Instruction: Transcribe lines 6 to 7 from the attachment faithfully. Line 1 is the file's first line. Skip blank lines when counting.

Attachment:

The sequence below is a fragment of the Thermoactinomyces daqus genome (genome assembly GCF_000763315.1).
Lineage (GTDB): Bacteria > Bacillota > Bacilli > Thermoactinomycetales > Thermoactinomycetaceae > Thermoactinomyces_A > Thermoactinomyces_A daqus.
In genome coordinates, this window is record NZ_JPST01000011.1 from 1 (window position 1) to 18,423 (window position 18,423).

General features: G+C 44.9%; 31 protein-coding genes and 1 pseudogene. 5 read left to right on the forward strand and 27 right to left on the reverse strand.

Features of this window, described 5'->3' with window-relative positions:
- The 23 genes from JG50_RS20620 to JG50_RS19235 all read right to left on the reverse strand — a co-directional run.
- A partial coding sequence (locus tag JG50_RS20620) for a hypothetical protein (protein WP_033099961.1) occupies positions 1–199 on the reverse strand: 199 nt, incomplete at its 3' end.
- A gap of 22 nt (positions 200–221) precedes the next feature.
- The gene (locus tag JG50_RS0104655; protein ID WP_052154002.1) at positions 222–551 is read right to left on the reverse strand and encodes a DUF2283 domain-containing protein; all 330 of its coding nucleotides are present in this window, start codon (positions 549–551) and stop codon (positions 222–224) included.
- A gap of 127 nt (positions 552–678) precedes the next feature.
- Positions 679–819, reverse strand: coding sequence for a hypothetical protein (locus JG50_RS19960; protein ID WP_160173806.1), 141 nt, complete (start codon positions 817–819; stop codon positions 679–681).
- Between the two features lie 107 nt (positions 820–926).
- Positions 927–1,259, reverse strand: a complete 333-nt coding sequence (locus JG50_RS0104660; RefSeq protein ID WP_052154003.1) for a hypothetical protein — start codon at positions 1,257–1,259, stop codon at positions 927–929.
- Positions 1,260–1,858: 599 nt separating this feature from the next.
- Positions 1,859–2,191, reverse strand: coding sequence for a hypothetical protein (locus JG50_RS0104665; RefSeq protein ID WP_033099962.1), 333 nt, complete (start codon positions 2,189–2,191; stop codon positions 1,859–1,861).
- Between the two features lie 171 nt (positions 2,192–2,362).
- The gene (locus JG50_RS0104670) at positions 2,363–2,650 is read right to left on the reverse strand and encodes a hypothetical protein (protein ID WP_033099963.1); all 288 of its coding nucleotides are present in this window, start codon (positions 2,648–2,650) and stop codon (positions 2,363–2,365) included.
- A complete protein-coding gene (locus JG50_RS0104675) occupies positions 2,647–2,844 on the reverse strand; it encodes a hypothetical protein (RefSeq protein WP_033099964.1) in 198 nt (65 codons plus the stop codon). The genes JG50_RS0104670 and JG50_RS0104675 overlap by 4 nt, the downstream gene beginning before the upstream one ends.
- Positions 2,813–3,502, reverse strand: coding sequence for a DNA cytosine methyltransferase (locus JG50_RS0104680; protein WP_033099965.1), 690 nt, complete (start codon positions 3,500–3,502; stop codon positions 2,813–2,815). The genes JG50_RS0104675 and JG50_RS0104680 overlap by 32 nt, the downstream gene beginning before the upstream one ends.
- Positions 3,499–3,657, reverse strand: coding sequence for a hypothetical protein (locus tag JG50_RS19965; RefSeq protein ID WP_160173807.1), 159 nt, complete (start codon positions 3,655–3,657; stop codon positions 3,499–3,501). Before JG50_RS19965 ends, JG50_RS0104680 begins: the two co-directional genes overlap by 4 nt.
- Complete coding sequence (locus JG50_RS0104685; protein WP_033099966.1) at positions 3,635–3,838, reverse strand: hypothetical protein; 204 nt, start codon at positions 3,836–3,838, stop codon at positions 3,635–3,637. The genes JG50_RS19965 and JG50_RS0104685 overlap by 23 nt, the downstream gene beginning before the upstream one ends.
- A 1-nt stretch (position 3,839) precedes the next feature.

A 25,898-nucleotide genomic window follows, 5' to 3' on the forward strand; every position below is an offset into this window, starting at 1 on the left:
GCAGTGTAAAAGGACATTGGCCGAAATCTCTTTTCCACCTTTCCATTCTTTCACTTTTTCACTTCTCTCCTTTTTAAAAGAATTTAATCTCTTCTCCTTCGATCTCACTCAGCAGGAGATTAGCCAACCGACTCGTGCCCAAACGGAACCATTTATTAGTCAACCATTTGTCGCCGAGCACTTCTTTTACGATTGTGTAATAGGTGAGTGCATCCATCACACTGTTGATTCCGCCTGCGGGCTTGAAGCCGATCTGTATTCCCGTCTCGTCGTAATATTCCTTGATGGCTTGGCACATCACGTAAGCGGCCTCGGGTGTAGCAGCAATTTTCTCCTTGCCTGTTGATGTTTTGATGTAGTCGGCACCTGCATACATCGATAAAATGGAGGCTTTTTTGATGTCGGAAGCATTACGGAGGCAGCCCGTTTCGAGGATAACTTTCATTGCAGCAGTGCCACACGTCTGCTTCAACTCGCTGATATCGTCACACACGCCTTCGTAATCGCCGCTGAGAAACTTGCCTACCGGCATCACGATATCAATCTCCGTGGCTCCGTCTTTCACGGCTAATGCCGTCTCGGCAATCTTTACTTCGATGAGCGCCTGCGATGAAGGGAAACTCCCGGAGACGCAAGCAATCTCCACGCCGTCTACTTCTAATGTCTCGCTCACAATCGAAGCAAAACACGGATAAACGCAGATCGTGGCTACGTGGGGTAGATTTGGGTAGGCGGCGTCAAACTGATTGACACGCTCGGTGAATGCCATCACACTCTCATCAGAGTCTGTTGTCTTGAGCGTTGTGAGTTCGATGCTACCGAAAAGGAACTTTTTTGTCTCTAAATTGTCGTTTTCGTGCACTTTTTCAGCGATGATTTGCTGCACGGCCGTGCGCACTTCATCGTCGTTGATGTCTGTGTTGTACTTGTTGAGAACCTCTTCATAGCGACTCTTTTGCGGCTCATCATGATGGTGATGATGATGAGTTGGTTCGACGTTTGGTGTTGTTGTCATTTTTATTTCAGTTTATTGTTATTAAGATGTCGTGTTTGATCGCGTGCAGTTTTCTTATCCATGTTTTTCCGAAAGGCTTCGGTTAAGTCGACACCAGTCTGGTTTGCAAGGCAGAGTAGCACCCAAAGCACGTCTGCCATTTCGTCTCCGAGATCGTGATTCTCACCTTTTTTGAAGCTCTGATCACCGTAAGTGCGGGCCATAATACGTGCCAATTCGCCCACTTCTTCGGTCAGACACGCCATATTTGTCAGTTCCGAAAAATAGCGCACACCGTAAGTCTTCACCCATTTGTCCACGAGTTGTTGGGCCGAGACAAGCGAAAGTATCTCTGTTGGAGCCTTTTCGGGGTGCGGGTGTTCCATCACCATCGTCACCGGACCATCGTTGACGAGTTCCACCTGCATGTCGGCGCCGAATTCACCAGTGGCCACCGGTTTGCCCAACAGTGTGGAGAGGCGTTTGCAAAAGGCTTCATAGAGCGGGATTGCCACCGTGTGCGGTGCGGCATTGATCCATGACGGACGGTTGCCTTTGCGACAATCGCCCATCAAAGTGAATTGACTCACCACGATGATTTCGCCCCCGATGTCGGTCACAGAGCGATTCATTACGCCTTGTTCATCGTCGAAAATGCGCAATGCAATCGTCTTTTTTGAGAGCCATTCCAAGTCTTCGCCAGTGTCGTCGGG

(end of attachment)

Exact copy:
- The 23 genes from JG50_RS20620 to JG50_RS19235 all read right to left on the reverse strand — a co-directional run.
- A partial coding sequence (locus tag JG50_RS20620) for a hypothetical protein (protein WP_033099961.1) occupies positions 1–199 on the reverse strand: 199 nt, incomplete at its 3' end.